‘Because of this characteristics, the situation is worst for them as they are too proud to take help. Nonetheless, organisationally we are trying to contact the vulnerable and economically marginalised people and provide them with bare minimums so they could survive the ongoing ordeal’, Haren added.
Sohel Chandra Hajang elaborated their three-step measures through a network which started four months ago for Hajang communities. ‘The three steps are spreading awareness, raising funds and connecting indigenous communities with organisations or charities.’
Banai people mainly lives in Sunamganj and Mymensingh and are very few in numbers and they are facing unprecedented hurdles during the outbreak. Most of the members of the community are day labourers or work in informal sector so they faced severe food scarcity, said Ripon Banai.
Ripon, indicating to the recent budget and the government claim of providing over seven crore citizens food, said that many Banai, Dolu or Hodi communities have not received any government allocation. ‘These people have been under serious crisis and the state has responsibility towards’, he said.
Alik Mree also echoed Ripon Banai when he said that the government has failed to allocate anything specific to address the crisis of ethnic minorities of Bangladesh. ‘When mrginalised communities including adivasis needed more dedicated attention in the national budget and they are entitled to government support, they are simply left out’, Alik noted.
Chandra Tripura raised an important issue that once a family gets relief, naturally, the volunteer’s will try to provide another family in the next batch. Now, the amount of goods or cash provided are barely fitting for a week for a five-member family. How are they managing with that for four months, asked Chandra?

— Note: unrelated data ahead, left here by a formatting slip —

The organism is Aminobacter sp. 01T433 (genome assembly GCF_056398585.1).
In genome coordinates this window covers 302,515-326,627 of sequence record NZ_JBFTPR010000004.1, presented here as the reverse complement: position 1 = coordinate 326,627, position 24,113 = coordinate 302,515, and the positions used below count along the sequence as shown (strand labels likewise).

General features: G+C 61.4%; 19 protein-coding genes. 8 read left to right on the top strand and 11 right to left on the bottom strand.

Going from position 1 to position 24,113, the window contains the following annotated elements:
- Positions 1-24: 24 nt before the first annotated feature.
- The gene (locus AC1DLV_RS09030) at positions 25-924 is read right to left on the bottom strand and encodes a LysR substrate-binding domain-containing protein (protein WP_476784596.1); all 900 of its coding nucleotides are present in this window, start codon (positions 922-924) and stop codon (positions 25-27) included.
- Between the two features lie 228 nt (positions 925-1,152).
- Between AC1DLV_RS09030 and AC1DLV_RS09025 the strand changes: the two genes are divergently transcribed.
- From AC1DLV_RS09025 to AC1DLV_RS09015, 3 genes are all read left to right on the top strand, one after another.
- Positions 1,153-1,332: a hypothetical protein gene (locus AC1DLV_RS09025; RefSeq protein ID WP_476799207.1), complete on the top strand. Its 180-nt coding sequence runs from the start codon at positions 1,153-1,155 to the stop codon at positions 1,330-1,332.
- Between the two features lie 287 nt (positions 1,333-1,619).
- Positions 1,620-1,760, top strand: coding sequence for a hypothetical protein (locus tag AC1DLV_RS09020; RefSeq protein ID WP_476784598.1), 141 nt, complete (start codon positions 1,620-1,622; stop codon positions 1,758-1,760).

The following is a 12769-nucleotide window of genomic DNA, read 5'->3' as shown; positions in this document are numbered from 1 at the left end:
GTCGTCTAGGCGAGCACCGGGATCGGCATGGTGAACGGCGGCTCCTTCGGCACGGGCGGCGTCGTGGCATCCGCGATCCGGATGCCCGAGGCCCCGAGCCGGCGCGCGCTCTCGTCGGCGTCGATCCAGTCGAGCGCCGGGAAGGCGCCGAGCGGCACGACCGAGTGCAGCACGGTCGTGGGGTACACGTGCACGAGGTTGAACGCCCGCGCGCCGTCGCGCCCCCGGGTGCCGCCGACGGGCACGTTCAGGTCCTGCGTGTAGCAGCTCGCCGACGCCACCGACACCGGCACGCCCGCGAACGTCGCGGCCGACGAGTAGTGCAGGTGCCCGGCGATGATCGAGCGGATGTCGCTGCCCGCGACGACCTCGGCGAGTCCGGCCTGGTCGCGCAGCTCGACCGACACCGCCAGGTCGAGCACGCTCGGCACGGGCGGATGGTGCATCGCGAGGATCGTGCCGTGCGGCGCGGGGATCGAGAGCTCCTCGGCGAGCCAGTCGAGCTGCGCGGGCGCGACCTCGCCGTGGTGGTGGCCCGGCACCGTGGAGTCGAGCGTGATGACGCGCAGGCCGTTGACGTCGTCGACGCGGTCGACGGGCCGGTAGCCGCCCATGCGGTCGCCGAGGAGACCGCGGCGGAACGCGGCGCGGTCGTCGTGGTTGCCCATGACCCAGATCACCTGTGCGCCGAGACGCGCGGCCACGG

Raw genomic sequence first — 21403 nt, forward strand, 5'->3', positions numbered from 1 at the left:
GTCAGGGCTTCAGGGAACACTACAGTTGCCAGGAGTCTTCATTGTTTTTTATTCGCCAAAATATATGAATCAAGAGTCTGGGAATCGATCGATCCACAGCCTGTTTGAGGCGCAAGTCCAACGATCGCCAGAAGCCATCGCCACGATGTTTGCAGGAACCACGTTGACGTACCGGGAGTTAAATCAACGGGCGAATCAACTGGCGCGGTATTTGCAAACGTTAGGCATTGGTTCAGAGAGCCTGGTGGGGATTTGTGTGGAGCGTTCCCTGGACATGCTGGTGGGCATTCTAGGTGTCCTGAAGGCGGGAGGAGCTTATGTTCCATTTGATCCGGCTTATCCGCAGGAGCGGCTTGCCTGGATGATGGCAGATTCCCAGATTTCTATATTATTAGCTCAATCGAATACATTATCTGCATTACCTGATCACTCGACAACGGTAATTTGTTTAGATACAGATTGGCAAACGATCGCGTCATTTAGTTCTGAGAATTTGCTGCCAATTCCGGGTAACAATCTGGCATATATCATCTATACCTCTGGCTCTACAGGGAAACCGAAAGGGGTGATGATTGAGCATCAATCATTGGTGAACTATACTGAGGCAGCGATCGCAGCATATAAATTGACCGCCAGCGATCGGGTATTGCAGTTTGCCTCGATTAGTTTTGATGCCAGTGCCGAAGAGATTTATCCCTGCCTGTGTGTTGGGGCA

Incorporating internet technology for organising purpose has been a great leap for indigenous youths and strengthening technological knowledge will help them to combat the current crisis, said Chandra. She also said that the large number of indigenous youths working across the country, mainly in informal sector, should take the advantage of technology and think about localising their income sources which will help their own communities.
Tamlimon Bareh is a social worker from Khashia community who indicated that many members of their ethnic minority communities have no idea about the government relief programmes. The government has not even bothered to reached out to them, they are passing their days in misery. However, as mentioned, youth are playing the important role of connecting these two parties.
Speakers also talked about the incidents of human rights violations against the ethnic minority communities during the COVID-19 outbreak. A Shantal woman and two Garo women were sexually molested, two Garo families in Dhaka were tortured over house rent.
In a separate event organised by Bangladesh Adivasi-Chatra Sangram Parishad on July 10, young indigenous women talked about the hurdles they have faced so far in the current crisis. In the programme moderated by Alik Mree, the panelists were Sabittre Hembram, vice president of Adivasi Chatra-Sangram Parishad, Jemi Tanchangya, Promi Khisha and Eliza Raksam.
The panelists elaborated on students issue like loss of time, accommodation crisis and overall conditions of their respective communities. They also discussed on different student initiatives targeted to help the marginalised communities.
The discussion session is a testament that ethnic minority communities in Bangladesh are at even worse situation during the COVID-19 outbreak. As most of the income channels are cut with no assurance of food and medical supplies, it is, as if, the state has disowned them. The recently announced budget with no specific mention for these communities indicates that the authorities pay little attention to their survival.
What the speakers said over and again that the state should take responsibility of these communities or at least include them in their social safety net programmes, otherwise, the government’s claim for an inclusive development will prove to be a sham.
Nahid Riyasad is a member of the New Age Youth.